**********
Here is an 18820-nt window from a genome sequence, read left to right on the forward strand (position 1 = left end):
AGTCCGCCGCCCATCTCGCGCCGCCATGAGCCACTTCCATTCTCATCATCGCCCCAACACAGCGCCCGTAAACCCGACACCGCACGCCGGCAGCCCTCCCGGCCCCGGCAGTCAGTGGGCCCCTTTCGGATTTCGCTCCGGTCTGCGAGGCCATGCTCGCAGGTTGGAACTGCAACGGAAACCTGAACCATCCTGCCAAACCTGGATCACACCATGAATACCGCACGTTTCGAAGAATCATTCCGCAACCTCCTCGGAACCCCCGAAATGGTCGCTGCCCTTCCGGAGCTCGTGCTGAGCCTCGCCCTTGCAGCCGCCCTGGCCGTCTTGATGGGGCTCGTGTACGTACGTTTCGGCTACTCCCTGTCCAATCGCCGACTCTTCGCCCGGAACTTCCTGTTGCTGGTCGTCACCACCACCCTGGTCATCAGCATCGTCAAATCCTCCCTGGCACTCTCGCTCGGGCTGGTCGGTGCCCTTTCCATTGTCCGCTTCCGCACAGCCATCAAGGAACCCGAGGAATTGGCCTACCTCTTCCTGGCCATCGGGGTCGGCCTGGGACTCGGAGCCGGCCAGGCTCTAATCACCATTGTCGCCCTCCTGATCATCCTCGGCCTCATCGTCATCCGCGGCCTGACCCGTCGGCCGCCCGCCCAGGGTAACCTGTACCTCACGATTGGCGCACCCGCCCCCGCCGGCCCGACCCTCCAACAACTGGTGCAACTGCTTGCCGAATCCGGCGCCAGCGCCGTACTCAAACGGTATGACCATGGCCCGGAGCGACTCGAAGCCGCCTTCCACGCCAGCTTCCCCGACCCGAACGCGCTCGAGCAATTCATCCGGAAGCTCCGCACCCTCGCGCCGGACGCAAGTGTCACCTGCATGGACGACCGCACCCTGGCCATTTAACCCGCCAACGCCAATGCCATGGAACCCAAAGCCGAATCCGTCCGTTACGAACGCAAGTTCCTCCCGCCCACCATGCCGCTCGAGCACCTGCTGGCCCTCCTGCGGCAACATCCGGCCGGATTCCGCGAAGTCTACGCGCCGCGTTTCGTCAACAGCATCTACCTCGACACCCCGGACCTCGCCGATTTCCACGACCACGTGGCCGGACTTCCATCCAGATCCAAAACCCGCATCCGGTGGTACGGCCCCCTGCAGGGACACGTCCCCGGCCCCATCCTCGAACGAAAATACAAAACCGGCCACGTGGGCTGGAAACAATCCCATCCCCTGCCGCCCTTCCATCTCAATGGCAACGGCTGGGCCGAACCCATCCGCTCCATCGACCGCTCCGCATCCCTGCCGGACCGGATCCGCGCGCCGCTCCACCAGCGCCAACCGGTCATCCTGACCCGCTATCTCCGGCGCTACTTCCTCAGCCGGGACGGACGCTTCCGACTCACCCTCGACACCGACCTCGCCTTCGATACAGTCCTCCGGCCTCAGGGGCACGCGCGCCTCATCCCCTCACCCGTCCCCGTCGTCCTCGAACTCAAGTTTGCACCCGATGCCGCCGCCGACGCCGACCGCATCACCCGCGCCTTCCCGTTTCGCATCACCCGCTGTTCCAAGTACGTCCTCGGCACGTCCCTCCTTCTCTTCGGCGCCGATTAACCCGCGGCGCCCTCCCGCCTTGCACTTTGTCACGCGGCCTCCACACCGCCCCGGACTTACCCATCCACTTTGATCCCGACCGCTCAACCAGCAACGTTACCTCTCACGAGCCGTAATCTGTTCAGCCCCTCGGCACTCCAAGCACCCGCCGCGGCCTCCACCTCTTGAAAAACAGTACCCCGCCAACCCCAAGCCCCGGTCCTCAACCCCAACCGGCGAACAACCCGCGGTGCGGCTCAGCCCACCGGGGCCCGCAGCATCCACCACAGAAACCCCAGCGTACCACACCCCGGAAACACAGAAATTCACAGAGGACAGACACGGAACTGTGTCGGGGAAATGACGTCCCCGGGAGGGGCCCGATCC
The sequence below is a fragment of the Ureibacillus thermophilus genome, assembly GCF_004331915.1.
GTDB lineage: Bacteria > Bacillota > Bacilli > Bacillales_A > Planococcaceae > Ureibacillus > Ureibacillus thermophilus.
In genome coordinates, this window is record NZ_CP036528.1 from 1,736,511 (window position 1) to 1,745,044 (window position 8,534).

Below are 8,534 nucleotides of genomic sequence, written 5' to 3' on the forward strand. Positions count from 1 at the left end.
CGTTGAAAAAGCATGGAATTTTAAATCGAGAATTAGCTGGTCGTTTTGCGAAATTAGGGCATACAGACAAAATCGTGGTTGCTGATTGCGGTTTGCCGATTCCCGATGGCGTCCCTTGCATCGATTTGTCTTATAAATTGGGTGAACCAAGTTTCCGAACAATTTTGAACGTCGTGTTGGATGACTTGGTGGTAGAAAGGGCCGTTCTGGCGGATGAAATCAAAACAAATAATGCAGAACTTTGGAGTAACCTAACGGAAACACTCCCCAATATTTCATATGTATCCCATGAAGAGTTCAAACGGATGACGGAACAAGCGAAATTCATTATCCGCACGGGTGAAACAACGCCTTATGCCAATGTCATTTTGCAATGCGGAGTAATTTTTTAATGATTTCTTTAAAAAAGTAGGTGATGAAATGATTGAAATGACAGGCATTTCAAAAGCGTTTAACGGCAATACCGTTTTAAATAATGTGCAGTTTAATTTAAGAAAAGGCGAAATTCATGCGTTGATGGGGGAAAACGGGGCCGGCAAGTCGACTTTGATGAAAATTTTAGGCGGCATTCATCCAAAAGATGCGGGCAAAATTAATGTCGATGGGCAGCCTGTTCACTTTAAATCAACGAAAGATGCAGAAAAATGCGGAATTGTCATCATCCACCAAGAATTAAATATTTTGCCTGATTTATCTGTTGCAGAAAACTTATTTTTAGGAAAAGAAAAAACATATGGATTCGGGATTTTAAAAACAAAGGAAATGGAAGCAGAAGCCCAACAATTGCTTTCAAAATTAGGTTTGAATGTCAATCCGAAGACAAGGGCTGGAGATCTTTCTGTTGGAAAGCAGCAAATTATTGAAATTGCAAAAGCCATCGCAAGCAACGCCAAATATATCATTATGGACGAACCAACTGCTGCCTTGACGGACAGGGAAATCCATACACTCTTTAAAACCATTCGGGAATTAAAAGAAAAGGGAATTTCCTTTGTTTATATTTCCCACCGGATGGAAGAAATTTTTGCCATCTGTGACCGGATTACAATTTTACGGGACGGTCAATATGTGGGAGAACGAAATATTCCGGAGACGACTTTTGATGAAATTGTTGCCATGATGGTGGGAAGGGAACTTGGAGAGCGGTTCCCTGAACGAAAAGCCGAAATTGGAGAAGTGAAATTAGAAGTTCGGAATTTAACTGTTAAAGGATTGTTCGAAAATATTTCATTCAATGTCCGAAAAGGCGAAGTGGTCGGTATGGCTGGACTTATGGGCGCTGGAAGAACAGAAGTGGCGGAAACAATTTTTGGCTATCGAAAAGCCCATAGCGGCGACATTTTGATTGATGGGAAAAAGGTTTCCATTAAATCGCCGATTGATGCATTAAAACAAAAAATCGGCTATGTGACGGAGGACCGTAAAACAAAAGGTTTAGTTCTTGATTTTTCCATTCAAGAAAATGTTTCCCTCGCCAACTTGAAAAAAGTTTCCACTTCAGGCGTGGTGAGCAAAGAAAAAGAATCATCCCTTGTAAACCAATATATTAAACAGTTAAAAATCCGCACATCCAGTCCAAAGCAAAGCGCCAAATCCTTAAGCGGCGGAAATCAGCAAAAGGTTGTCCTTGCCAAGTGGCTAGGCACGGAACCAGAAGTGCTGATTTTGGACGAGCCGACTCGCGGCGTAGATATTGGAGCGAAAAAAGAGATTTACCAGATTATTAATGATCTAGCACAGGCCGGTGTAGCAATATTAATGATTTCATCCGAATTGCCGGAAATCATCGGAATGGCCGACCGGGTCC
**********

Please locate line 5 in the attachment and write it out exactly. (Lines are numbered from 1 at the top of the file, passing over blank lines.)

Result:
In genome coordinates, this window is record NZ_CP036528.1 from 1,736,511 (window position 1) to 1,745,044 (window position 8,534).